Despite months of infighting and stalled negotiations, New Jersey's top lawmaker said Thursday the state Legislature could vote to legalize marijuana in the Garden State as early as next month.
"I think it's gonna be soon," state Senate President Stephen Sweeney told NJ Advance Media when asked if it's possible the state will legalize recreational pot use by the end of the year. "We'll have the legislation done. Then you have to do the regulations and everything else."
Sweeney, D-Gloucester, told reporters earlier in the day that he and state Assembly Speaker Craig Coughlin, D-Middlesex, "spent a lot of time" over the last week speaking with sponsors of the legislation.
Sweeney said they hope to have a final draft next week, hold hearings after that, and have the Legislature vote in September.
"We're getting much closer," Sweeney told reporters after an unrelated news conference at the Statehouse in Trenton.
The bill needs to pass both houses of the Democrat-controlled state Legislature -- the Senate and Assembly -- and then be signed by Gov. Phil Murphy, a Democrat, to become law.
After that, the state would still need to establish regulations. It's unclear how long that would take.
Murphy is an ardent supporter of legal marijuana, making it a key plank of his platform. He called on lawmakers to have a bill passed by Jan. 1.
Disagreements have delayed the momentum for months, though.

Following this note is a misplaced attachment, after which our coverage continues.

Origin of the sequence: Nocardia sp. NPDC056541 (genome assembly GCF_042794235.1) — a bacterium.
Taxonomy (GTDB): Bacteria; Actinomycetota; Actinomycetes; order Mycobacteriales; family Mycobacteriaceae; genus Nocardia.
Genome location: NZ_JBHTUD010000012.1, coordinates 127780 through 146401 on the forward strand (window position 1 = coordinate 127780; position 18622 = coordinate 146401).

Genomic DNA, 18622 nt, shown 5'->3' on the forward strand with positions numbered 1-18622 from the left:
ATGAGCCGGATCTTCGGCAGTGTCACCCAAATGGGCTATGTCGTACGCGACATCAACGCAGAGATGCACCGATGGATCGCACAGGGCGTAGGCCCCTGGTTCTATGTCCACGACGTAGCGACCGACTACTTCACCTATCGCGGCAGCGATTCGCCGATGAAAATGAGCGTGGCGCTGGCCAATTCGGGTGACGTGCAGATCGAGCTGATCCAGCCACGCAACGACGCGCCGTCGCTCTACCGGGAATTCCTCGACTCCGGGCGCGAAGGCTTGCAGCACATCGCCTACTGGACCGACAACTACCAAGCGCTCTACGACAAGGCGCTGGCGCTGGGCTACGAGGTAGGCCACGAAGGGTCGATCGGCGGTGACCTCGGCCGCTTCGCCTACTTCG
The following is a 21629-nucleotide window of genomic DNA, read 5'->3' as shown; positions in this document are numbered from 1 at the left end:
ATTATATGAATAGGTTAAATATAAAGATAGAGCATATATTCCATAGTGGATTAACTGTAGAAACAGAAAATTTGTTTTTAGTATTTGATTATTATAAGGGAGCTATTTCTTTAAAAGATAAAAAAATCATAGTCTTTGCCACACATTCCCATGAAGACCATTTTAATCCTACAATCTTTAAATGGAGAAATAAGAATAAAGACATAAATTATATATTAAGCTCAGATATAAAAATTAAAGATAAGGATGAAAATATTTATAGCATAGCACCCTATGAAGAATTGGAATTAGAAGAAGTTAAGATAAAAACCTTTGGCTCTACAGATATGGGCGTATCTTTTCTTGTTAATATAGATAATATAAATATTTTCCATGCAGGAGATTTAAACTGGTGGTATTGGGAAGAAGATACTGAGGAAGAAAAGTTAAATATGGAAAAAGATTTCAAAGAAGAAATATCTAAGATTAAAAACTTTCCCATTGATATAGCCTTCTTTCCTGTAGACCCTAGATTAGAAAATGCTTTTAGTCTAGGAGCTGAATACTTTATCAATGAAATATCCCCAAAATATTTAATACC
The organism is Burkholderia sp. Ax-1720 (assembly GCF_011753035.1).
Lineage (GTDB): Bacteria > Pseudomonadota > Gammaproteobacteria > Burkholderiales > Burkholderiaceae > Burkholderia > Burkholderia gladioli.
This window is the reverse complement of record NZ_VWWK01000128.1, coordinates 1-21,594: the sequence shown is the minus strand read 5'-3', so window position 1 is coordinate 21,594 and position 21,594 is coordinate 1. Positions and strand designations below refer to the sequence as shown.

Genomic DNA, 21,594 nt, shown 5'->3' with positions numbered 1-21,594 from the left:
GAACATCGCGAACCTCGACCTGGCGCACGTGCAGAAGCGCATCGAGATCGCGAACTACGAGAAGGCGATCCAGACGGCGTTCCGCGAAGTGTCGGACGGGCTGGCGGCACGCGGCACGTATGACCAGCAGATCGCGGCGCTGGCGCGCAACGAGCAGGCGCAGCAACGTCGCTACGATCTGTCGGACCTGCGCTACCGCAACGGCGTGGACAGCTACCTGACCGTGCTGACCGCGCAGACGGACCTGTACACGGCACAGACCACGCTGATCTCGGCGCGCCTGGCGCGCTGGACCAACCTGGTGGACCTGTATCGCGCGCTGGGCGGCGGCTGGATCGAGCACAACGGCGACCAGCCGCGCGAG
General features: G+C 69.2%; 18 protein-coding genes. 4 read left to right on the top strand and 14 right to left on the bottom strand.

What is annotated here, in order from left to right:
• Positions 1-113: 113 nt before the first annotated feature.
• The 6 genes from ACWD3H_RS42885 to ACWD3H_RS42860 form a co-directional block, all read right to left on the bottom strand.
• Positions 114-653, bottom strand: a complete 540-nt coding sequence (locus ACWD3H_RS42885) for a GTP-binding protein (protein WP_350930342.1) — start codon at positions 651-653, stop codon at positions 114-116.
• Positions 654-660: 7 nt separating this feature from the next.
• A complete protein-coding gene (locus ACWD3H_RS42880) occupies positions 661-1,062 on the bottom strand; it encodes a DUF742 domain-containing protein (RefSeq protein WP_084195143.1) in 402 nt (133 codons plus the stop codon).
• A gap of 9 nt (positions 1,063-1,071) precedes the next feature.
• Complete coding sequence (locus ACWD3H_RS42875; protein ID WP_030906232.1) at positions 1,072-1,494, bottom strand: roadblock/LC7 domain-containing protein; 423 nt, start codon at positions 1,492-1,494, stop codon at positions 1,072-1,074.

State Sen. Nicholas Scutari, D-Union, and Sweeney introduced legislation in the spring, merging a bill to expand the state's medical marijuana program with the recreational weed bill.
But it fell flat after pushback from the governor's office, the cannabis business community, and state Sen. Joseph Vitale, D-Middlesex, one of the prime sponsors of the medical marijuana expansion effort.
Legalization remains a polarizing issue, and few lawmakers are willing to say where they stand on it. Tying the medicinal marijuana expansion bill to the legalization measure angered some.
A hearing on separate bills was scheduled then cancelled last month, as senators and Assembly members were still deciding what both bills should say.
Sweeney said Thursday the medical marijuana and legal marijuana measures will be separate in the end.
Murphy spokeswoman Alyana Alfaro said Thursday the governor "remains committed to legalizing adult-use marijuana, a critical step in eliminating racial disparities in our criminal justice system."
"The governor is committed to working with the Legislature to legalize adult-use marijuana the right way, one that makes the state fairer, prioritizes the safety of New Jersey residents, and ensures that some of the economic benefits go the communities hardest hit by the war on drugs," Alfaro added.
Coughlin, the state's second-highest ranking lawmaker, was long cautious about legal pot. But last week, he gave a full endorsement.
"For folks who don't want to legalize it, I understand their view," Coughlin said during his radio show on WCTC 1450-AM. "But I would ask: Are we satisfied with the status quo?"
"I mean, use of marijuana is still a constant," he added. "Three out of five drug arrests are for marijuana. African Americans are three times more likely to get arrested. So, in trying to address those things, I think if we get the right bill we'll go ahead and try and pass it."
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